Research suggests that as many as nine out of ten Finnish children exceed the recommended daily screen time while only just over one fifth have enough physical activity. How can natural environments promote children’s physical activity and daily wellbeing, for example?

Based on research, we know that natural environments will naturally steer children towards physical activity while restraining restlessness. Moving around in nature develops children’s motor skills and boosts creativity. Indeed, it is fair to say that the woods are the best playground for children. This is why it is important to experience nature from early childhood, making it more likely that enthusiasm for outdoor recreation will also carry through to adulthood.

In adulthood, the health effects of nature are strongly reflected in the quality of life, everyday life management and working capacity. Research has shown that outdoor recreation decreases blood pressure and prevents stress and melancholy.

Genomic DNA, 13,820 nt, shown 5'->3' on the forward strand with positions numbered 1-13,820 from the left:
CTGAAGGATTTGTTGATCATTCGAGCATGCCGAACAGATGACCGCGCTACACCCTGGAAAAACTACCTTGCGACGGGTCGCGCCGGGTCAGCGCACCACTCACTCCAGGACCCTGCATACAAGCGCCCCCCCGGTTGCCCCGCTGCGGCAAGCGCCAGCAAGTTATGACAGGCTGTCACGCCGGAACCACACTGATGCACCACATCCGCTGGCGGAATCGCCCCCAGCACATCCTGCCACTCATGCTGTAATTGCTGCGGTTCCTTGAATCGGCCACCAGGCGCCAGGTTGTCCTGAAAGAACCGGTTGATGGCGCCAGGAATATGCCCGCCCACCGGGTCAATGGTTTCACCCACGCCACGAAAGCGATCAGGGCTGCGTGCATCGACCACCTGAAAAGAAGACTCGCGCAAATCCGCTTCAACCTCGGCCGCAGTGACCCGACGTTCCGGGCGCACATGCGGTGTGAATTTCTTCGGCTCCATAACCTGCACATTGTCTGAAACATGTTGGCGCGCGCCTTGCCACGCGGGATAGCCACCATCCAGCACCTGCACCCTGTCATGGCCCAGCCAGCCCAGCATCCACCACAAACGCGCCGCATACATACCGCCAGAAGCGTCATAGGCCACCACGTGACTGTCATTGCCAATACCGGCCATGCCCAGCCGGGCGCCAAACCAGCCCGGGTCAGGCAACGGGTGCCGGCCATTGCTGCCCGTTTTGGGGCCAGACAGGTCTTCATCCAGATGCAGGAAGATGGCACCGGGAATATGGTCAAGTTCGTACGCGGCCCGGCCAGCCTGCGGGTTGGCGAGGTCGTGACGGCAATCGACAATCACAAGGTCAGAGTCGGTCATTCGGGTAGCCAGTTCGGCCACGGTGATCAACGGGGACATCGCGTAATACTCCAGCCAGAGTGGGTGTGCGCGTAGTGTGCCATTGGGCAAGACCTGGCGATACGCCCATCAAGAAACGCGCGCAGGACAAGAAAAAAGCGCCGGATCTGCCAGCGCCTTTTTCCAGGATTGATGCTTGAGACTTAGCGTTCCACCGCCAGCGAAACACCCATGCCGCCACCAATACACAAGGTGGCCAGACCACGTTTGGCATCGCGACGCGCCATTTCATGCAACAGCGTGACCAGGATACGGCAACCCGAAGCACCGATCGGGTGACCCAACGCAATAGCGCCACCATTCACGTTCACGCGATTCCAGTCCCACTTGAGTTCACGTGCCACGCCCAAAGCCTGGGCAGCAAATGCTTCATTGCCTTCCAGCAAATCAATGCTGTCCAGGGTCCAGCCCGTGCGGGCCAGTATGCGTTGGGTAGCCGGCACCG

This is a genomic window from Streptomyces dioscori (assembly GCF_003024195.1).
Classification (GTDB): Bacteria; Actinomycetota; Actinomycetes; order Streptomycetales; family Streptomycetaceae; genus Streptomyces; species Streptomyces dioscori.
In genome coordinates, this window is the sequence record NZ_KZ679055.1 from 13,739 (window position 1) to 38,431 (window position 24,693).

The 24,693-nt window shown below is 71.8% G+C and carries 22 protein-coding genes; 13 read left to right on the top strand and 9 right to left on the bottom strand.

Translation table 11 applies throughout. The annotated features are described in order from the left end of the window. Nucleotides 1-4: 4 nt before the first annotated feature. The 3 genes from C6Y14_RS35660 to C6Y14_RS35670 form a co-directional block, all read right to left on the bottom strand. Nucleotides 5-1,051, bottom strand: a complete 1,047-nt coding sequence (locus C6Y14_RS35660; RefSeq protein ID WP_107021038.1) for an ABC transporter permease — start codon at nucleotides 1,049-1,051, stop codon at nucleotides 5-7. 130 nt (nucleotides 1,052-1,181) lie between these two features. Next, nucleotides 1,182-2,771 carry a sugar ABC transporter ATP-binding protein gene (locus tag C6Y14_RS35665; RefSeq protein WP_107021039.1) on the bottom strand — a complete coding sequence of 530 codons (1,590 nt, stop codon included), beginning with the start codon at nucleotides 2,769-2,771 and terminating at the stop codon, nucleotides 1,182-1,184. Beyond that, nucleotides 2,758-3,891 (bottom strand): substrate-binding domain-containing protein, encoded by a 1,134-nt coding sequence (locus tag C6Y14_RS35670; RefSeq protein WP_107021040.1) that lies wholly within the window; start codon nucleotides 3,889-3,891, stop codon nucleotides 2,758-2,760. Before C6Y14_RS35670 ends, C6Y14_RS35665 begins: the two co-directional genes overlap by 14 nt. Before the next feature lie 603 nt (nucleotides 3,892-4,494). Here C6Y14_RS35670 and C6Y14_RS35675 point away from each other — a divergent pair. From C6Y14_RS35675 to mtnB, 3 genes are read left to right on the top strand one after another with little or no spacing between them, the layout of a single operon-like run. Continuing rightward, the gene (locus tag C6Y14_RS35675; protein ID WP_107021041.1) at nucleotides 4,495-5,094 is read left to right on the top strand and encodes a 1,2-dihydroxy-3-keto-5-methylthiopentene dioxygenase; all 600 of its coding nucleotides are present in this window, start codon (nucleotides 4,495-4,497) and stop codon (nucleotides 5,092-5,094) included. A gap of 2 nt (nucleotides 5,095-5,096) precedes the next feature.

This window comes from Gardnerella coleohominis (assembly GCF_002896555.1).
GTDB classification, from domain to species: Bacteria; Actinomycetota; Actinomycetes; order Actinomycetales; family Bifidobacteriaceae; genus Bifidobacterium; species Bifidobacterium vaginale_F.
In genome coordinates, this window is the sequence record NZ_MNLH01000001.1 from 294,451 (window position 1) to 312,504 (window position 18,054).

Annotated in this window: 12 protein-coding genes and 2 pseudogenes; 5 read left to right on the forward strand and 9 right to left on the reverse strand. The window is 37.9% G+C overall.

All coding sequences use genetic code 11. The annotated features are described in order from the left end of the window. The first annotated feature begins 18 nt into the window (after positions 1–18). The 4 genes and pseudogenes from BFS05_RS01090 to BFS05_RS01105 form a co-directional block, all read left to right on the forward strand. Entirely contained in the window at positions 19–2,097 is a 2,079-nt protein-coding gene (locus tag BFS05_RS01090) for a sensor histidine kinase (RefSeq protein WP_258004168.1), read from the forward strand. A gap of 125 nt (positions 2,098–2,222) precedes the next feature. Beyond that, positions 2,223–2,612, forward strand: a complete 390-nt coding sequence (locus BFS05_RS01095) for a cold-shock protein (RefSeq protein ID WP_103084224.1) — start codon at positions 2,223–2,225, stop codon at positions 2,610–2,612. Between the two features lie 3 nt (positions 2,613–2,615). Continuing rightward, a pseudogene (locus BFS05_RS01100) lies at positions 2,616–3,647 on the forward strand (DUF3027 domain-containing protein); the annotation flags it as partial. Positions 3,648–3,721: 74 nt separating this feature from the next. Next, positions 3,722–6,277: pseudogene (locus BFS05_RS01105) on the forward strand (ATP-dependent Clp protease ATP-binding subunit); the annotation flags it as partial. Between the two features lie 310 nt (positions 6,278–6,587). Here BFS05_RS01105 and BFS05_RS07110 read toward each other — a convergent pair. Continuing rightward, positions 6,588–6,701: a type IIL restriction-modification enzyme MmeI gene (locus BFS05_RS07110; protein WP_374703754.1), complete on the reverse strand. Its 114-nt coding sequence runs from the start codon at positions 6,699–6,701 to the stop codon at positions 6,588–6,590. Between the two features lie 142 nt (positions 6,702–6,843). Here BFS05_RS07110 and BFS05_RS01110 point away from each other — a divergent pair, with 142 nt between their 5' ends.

In other words, the medicine of nature is right outside everyone’s front door and is suitable for all age groups from children to older people. However, not that many people today possess the knowledge and skills relating to outdoor interests, which is why there is a high threshold to venture into the great outdoors. A quick way to lower this threshold is to read the ‘Go outdoors!’ guide (in Finnish) published by Metsähallitus. Good resources for exploring natural environments also include the and websites maintained by Metsähallitus and the instructor’s guide to building a natural adventure trail (in Finnish) developed by the Age Institute.

In addition, Finland’s public Nature Centres provide advice on basic hiking skills, gear and destinations for people of all ages. At their best, Nature Centres provide visitors with new learning experiences and activities.

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